This offseason for the San Jose Sharks has been peppered with talk of “rebuilding” and “giving the younger guys a chance” and a few other overused phrases that I’d rather not take the time and finger movements to type out.
Except the Sharks really haven’t made any real shocking moves over the summer — unless your entire world came to an end when they traded Brad Stuart to Colorado. If anything, the Sharks have retained more players than they’ve released.
More “re-signing” than “revamping,” if you will.
Other than parting ways with Stuart, Dan Boyle and disgruntled forward Marty Havlat, they haven’t made too many waves. Their only big-ticket acquisition came in early July when they inked forward John Scott to a one-year contract. Scott hasn’t even skated in a teal sweater yet and has gotten more negative feedback than the “Into The Storm” trailers have gotten from “Twister” enthusiasts.
This trend was furthered over the last few weeks as SJ has sat quietly. No movement. Nada.
With August now in full swing and camp around the corner, the question still stands: How can a team have a “rebuild” period when there hasn’t been much deconstruction?
One of the last substantial moves the team made was a few weeks ago when they resigned Jason Demers to a two-year deal. Demers is in fact coming off of a bounce-back season. After underperforming during the truncated season, the 26-year-old defenseman played 75 games and registered a career-high 34 points (five goals, 29 assists), a plus-14 rating and 30 penalty minutes in 2013-2014.
He showed hints of leadership “stuff” at home when San Jose hosted the Pittsburgh Penguins and staged a massive come-from-behind 5-3 victory. It proved to be one of the Sharks most physical bouts of the regular season, and while credit was given to Raffi Torres for lighting a fire under the team to turn up the intensity, Demers led the way in hits.
(Granted, he was terrible in the Round 1 of the playoffs. But so was the rest of the team.)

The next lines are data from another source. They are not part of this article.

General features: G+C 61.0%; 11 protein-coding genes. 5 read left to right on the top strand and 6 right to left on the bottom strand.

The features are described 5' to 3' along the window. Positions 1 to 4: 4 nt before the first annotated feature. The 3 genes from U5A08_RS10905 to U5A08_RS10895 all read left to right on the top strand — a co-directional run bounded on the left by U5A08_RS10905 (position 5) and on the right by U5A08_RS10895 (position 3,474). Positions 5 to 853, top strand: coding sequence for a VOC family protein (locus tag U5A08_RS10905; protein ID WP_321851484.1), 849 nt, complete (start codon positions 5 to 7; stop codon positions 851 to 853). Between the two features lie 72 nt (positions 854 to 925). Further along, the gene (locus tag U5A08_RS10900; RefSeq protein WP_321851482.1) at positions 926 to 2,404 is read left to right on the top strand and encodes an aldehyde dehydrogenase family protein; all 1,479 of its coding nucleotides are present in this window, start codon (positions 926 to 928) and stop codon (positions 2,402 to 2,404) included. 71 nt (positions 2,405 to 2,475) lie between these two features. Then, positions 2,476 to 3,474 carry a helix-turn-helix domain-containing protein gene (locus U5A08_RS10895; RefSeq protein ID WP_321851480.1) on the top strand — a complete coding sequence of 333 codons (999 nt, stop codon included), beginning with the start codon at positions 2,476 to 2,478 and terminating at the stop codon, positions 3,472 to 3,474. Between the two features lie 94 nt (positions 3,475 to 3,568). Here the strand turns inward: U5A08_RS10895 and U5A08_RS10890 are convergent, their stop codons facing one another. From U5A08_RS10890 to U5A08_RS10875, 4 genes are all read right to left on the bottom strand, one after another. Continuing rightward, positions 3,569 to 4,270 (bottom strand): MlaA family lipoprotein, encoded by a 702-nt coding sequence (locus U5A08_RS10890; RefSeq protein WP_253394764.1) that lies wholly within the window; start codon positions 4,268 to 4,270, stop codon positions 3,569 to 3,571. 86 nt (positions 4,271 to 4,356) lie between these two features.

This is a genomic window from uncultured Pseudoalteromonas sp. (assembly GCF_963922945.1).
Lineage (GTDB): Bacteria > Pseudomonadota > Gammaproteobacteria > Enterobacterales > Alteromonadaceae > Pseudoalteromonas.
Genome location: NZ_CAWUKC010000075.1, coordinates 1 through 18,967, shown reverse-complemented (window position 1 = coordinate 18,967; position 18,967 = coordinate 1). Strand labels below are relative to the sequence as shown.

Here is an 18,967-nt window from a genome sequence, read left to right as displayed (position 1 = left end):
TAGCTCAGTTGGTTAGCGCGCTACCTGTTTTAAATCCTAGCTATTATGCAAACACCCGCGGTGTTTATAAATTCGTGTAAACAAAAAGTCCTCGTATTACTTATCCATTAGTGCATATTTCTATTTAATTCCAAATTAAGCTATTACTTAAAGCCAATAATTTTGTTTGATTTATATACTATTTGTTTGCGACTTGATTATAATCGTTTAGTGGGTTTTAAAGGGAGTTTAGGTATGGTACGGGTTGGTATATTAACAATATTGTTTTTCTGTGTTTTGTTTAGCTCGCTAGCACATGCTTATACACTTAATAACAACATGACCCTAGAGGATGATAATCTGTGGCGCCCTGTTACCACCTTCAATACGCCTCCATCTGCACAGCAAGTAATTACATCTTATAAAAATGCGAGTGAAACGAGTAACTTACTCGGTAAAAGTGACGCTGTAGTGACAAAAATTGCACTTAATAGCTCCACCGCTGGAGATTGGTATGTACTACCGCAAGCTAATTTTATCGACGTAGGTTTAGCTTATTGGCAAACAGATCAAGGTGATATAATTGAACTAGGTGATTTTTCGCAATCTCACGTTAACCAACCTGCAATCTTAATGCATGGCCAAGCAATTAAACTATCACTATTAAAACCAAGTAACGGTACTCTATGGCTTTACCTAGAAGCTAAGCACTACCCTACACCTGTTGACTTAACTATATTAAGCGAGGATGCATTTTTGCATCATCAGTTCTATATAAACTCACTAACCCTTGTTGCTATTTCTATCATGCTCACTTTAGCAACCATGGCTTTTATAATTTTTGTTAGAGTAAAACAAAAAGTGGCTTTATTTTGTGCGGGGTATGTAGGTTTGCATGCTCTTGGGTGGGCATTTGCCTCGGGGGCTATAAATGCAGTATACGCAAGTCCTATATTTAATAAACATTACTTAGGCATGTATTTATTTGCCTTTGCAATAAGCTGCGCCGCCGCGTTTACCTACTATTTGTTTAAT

The signing could have more to do with the “identity makeover” that the club needs, and less to do with how the defenseman looks on the stats sheet. But it’s not a move that screams “reconstruction” … or handing the team to the younger set, for that matter.
Tossing the keys to the youngsters would mean, perhaps, bringing up 2013 draftee Mirco Mueller from the AHL Sharks and give him a longer look on NHL ice. With more players staying put on the blue line than leaving SJ — and Brent Burns getting moved back to defense after a season on the top offensive line — the Sharks d-core is looking very full. Let’s not forget the re-signings of some worthy defensemen in Worcester camp, either. Matt Tennyson and Taylor Doherty have impressive AHL records and should get an opportunity to prove themselves worthy of roster spots in San Jose.
Members of the coaching staff and teammates said in late July that they’d like to see Mueller, 19, make the jump. But if he made the opening night roster, it would remain to be seen whether he’d get significant playing time over veteran defensemen down the stretch.
Even if the Sharks rebuild-a-thon is about power shifts to the younger players, that could still be difficult with so many key players from last season’s roster still in San Jose.
Inking netminder Alex Stalock was instrumental, given his stellar 2013-2014 performance and how well the rest of the team played in front of him. One caveat: it appears that Antti Niemi is still in the picture, giving credence to the idea that head coach Todd McLellan could still keep starting the vet between the pipes more often than he should.
There has been plenty of discussion and hesitation over whether or not Stalock has it in him to be a regular starter. But the team will never know unless he gets more time.
As far as the offense is concerned: It doesn’t look like Joe Thornton or Patrick Marleau are going anywhere. And if leadership and morale are truly the aspect of this team that the Sharks want to revamp, how does that work with the same veterans on the ice?
Sure, signing young guns Tommy Wingels and James Sheppard over the summer is congruent with rewarding the greener side of the roster. Plus, the team is already naturally trending toward a new set of leaders in Logan Couture, Joe Pavelski and Marc-Edouard Vlasic. Heck, last season’s rookies, Matt Nieto and Tomas Hertl, showed a little leadership swagger during prospect camp, giving hope that one or both of them could be more of a presence in the dressing room.
But unless someone rips the C off Thornton’s chest, it would only make sense for the players to look to him for guidance. Perhaps that’s what the Sharks still want.
It’s not as if the Sharks needed to make all of their roster moves within the month of July. But their silent stance on the trade market and retention of last season’s roster makes an overall team rebuild look less and less likely.